Tuesday, March 01, 2011
when i go to the beach - or really the forest too - i do admire the views, keep alert for wildlife, and generally attempt to watch where i'm going. but realistically, i spend a lot of time looking down. that's just what i do. i am a chronic beachcomber. my home is littered with jars holding seashells and beach glass, and rocks, feathers and bones lined up on windowsills and shelves. nowadays i don't pick up nearly the amount of finds that i used to, many times i come home with nothing at all. but that doesn't mean i don't look. and more and more often i collect with my camera too.
maybe part of it is the kid in me. i could still spend hours hunched over tidal pools along the shore, spotting the hermit crabs, anemones, and other creatures living in the nooks and crannies of the intertidal area. we have so many different types of beaches along the island coast - exposed rocky headlands, large head-sized boulders, perfect pea shaped pebbles, tiny coarse rocks, fine sand or some combination of the above - and different life can be found on each. i like to explore all of them, whether they are beaches i've been coming to for years or ones that are entirely new. although the tidal flow also means each beach is kind of brand new each time i visit anyway. and there's always the search for the elusive glass balls...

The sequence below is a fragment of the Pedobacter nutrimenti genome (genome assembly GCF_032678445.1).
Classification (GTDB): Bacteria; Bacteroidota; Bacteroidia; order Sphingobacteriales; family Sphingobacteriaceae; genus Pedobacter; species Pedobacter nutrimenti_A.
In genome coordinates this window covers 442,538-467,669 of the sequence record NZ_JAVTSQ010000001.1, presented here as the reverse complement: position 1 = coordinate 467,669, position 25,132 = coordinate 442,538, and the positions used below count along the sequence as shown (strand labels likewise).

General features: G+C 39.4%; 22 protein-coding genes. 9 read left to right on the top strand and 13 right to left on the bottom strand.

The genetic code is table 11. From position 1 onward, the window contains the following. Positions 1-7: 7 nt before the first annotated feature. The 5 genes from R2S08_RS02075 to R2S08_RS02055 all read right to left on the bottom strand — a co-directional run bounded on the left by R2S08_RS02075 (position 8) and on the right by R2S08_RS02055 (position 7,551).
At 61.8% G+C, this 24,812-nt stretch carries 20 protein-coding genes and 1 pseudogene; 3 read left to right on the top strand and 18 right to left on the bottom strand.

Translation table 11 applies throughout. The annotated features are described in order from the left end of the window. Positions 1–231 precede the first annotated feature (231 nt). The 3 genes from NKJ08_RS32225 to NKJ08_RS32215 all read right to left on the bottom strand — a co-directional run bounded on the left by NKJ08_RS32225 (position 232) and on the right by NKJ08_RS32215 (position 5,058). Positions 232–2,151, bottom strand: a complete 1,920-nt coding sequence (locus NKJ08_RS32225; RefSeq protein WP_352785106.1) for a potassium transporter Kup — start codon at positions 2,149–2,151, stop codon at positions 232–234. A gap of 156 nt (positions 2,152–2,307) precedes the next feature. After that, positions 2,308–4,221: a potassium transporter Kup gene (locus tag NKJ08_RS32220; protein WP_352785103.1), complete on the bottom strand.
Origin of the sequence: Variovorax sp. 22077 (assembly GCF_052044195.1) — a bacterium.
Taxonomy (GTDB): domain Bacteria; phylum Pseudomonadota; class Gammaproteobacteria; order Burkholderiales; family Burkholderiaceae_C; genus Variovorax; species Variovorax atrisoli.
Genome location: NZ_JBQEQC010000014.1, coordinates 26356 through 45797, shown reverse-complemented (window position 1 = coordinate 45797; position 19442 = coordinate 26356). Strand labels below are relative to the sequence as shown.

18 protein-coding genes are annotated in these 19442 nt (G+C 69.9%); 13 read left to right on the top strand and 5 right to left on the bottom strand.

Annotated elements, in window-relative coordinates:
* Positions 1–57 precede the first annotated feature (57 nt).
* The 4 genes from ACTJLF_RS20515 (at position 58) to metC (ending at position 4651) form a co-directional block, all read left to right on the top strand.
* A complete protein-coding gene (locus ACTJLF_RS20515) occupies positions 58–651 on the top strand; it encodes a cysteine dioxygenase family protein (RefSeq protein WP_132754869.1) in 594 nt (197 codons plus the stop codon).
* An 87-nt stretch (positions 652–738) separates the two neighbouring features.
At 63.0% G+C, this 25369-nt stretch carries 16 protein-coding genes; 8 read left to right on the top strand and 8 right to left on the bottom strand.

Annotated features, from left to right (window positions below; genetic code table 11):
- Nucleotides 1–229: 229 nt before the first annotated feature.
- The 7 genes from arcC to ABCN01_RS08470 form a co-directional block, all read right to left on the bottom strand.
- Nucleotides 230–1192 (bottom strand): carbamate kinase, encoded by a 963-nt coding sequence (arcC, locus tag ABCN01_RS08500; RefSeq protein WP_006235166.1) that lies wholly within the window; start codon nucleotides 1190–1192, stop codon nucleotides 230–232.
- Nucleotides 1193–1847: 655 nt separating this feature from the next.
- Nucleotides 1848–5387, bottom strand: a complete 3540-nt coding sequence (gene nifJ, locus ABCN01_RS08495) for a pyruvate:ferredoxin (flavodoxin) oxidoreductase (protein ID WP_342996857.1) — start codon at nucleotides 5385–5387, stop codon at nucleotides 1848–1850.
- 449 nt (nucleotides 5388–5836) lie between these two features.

i've started a new set on flickr called just that, beachcombed, focusing on the pics i take while looking down or staying close to the ground. i think it's a good reminder of the little treasures you can miss if you don't stop and see what's just lying there waiting to be discovered. am i making some sort of metaphor for life? ha, i'd never try to get that deep on you. ;p